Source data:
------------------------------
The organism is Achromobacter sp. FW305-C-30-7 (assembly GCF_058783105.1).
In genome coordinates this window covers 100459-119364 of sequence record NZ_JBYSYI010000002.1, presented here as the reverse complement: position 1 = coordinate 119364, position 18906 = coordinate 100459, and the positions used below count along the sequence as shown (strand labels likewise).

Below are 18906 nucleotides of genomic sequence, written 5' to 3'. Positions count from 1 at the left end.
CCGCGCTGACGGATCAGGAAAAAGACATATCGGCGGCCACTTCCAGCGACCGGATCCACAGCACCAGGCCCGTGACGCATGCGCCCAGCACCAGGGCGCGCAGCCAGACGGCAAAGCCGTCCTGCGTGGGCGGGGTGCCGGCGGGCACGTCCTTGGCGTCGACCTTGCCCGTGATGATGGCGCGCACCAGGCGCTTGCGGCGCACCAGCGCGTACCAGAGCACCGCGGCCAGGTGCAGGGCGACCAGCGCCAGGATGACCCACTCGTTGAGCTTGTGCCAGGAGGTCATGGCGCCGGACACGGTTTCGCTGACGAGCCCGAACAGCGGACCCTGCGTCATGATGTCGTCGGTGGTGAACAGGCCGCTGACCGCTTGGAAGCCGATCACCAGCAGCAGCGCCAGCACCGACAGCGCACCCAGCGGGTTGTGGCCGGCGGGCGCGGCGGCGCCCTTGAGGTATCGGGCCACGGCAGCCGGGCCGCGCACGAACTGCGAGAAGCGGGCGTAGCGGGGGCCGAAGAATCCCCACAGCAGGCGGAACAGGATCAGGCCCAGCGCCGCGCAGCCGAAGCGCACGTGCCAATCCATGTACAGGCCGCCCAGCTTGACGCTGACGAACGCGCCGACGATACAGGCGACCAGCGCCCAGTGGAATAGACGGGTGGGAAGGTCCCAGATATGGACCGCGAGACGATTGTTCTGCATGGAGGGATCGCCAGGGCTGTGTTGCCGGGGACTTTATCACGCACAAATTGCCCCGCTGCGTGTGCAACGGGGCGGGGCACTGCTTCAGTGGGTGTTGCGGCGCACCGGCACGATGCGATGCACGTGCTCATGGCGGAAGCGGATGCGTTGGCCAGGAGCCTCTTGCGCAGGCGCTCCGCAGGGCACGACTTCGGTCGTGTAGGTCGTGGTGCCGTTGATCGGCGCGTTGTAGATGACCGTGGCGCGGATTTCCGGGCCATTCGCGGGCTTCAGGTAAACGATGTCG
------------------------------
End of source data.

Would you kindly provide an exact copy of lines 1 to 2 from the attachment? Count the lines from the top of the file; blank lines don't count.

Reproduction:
The organism is Achromobacter sp. FW305-C-30-7 (assembly GCF_058783105.1).
In genome coordinates this window covers 100459-119364 of sequence record NZ_JBYSYI010000002.1, presented here as the reverse complement: position 1 = coordinate 119364, position 18906 = coordinate 100459, and the positions used below count along the sequence as shown (strand labels likewise).